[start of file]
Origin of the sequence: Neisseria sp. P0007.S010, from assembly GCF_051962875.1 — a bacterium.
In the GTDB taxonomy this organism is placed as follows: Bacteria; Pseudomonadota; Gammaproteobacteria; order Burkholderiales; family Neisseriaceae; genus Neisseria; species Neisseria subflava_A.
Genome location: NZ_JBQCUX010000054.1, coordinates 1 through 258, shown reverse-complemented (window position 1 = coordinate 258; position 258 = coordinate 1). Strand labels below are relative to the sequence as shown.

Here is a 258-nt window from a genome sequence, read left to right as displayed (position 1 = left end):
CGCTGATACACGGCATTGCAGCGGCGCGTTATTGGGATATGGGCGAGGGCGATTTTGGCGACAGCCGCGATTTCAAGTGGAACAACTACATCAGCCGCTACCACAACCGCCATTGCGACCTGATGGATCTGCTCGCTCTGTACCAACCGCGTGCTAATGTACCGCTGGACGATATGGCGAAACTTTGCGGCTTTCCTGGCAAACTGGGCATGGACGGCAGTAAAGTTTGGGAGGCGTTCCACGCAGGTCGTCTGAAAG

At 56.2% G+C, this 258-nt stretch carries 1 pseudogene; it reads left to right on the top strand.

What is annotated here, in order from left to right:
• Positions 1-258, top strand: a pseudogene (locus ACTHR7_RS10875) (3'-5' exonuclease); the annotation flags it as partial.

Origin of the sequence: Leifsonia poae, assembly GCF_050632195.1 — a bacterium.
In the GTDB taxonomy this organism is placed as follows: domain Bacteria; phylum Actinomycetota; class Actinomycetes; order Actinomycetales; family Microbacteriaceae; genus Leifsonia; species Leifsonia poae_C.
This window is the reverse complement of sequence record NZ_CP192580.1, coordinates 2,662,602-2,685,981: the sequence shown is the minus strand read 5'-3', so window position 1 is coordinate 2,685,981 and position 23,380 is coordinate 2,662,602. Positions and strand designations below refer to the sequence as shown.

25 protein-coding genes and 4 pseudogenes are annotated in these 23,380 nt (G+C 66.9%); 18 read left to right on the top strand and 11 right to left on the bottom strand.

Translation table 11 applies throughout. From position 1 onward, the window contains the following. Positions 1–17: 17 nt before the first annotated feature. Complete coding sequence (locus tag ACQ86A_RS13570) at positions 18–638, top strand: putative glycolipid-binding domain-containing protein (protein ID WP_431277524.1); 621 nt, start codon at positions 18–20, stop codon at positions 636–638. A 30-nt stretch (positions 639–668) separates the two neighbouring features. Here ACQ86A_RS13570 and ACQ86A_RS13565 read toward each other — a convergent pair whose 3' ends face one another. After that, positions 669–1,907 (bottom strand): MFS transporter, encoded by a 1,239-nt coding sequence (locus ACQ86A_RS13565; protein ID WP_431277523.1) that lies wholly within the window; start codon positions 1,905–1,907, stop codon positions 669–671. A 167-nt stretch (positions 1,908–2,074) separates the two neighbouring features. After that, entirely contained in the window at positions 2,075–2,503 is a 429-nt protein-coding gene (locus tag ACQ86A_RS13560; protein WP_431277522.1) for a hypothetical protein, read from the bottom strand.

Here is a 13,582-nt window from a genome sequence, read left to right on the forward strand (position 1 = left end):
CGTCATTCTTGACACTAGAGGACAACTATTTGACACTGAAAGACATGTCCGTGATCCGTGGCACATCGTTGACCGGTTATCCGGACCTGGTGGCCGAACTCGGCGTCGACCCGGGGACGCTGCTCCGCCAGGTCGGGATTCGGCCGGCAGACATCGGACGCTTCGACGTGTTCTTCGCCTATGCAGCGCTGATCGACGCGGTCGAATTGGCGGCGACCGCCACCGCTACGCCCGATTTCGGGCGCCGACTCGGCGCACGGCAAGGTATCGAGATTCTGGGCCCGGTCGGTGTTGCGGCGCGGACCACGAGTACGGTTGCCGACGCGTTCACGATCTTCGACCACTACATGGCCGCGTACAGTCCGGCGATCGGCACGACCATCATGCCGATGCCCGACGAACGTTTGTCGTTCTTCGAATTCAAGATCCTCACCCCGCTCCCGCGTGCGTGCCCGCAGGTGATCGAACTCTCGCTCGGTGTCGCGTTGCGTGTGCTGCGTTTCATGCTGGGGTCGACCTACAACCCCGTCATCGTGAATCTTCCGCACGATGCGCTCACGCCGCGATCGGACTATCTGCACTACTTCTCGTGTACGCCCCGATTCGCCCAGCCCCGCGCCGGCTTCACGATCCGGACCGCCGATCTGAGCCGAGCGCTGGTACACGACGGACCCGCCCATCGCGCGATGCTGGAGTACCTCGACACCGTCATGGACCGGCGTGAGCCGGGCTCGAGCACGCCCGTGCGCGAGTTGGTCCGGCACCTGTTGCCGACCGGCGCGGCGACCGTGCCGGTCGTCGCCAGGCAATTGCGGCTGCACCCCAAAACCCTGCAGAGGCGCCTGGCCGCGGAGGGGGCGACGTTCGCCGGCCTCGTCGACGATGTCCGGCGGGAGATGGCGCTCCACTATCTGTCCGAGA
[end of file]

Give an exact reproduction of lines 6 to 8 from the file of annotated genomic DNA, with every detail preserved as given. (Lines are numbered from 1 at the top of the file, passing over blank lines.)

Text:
At 56.2% G+C, this 258-nt stretch carries 1 pseudogene; it reads left to right on the top strand.

What is annotated here, in order from left to right:
• Positions 1-258, top strand: a pseudogene (locus ACTHR7_RS10875) (3'-5' exonuclease); the annotation flags it as partial.